We will see what happens for 2013. Mo shelled out $9MM for old Westbrook and $10MM on C. Carpenter, because they have been around the block a few times and know what to do on a ML mound. This was also to shield young guys from having a mountain of responsibility heaped on them.
            With Chris Carpenter now hanging up his cleats, we have one fewer veteran starting pitcher, while Rosenthal and Carlos Martinez are not any older than before. Yes, I could see Mo looking around for another veteran starting pitcher, much like he signed Ronny (and Aura) instead of relying solely on Super Pete.
            Is he going to confide this to is real pal, Brian? Why should he? Mo can announce a signing after it takes place, rather than prematurely blab to a reporter.

          • Brian Walton says:

            Jumbo, you fail to grasp the point that if a pitcher has proven he can get out major league hitters, then he does not need to return to the minors for more experience.

            You keep bringing up Lynn spending a whole year in the pen before starting. Look at the numbers. Before he became a starter, Lynn had thrown 34 2/3 innings out of the pen for St. Louis. Last year, Rosenthal threw 22 2/3 and did it with a lower ERA and WHIP than Lynn.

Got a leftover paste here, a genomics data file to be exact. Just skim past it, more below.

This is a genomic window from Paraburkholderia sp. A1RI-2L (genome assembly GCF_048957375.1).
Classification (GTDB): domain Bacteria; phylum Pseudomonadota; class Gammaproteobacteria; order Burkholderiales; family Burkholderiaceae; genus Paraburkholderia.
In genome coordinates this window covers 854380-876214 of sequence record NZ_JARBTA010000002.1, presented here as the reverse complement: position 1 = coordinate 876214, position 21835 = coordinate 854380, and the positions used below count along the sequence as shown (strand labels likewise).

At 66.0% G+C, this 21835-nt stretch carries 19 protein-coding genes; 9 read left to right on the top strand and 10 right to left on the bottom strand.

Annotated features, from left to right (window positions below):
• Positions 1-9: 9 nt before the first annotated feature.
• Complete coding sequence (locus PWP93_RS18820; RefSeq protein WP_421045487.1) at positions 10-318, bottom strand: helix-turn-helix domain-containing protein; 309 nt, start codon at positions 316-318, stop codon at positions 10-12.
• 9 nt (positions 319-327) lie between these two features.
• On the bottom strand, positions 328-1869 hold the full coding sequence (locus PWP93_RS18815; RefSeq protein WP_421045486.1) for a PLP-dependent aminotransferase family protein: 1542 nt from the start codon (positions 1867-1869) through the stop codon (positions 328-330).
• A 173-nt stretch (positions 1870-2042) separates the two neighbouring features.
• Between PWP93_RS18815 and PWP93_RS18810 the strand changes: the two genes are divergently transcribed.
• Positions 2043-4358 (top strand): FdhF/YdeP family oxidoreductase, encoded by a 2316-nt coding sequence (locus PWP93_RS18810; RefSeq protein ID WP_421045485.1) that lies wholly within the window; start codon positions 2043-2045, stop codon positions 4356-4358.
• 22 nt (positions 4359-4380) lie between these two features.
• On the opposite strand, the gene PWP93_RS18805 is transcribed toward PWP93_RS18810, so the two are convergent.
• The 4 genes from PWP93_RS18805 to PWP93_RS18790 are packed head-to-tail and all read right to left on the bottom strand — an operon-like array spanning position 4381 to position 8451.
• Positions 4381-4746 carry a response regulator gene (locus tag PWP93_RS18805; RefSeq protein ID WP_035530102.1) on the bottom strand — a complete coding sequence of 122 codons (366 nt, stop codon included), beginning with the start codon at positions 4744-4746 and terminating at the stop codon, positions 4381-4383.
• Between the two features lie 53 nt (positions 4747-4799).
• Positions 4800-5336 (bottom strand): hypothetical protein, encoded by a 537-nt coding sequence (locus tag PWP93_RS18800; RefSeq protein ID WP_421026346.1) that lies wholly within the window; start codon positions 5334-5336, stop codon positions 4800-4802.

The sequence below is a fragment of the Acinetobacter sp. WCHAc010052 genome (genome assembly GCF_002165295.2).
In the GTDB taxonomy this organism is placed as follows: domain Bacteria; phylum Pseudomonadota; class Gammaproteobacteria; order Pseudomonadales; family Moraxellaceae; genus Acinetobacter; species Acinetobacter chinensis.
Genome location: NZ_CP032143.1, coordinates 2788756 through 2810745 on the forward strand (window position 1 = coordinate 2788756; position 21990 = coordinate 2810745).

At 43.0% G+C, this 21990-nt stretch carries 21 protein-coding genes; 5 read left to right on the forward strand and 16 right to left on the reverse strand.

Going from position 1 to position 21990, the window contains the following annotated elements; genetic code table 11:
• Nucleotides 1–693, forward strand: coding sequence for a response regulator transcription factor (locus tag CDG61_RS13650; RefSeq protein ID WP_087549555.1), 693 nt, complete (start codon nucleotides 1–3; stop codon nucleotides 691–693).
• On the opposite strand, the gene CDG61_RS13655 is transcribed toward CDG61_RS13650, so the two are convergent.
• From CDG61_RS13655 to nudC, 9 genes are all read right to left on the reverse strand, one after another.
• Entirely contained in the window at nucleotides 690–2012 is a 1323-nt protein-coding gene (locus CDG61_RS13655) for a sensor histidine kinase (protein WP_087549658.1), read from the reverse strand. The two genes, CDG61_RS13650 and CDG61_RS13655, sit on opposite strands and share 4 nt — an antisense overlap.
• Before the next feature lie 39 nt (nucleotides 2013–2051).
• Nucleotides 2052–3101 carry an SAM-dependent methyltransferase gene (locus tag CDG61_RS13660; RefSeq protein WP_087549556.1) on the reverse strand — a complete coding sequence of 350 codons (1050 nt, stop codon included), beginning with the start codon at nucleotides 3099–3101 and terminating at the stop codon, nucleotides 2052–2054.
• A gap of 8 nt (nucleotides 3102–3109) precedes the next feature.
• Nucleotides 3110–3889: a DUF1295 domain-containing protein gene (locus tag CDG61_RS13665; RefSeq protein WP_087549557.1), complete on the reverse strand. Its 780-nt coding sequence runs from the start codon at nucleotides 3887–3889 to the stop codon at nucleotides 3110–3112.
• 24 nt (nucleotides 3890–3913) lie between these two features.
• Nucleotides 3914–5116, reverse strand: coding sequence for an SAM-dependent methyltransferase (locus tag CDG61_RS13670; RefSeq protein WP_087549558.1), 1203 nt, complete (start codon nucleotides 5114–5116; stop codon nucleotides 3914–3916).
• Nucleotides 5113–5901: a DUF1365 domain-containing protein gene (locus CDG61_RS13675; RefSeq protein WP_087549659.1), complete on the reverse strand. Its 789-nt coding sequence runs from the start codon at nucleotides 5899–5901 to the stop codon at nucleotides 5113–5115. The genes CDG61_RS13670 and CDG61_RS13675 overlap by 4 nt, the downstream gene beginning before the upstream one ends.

I don’t know if Rosenthal will make the 2013 rotation out of camp, but I do believe he deserves the opportunity given him to compete for the spot. If he does make it, it would not be an upset. On the other hand, if someone else pitches better, that is not a bad thing.

    • Brian Walton says:

      P.S. If Norris played for the Cards, he could not beat them anymore. Against everyone else, he is below average.

      For example, Norris’ career ERA vs. Reds = 5.11. Versus Brewers = 4.30. Beating those two is kind of important.

      Norris career ERA in the Juice Box = 3.51. Everywhere else (including StL) = 5.39. At GABP = 9.00; Miller Park = 6.23. Maybe the Cards could relocate.

      • blingboy says:

        We don’t need Norris, but last I checked Todd Coffey is still looking for work. Beef up the pen.

      • JumboShrimp says:

        If Norris’ ERA at home is 3.51, this will be fine. He must be more effective at home than on the road, much like Jaime Garcia.

        Norris does have nearly 1 strikeout per inning at the ML level, as a starting pitcher, indicative of swing and miss pitch quality. He has pitched at least three years in the majors. He has value to other GMs, and Luhnow is not going to surrender Norris for cheap, so Mo may not be willing to pay the price. We shall see.

  8. Nutlaw says:

    Yeah, maybe I’m crazy, but I wouldn’t be too upset to see a rotation of Rosenthal, Miller, Lynn, Kelly, and Martinez, even. Maybe that team doesn’t reach the World Series in 2013, but it’s ready to kick butt in 2014.

    • Brian Walton says: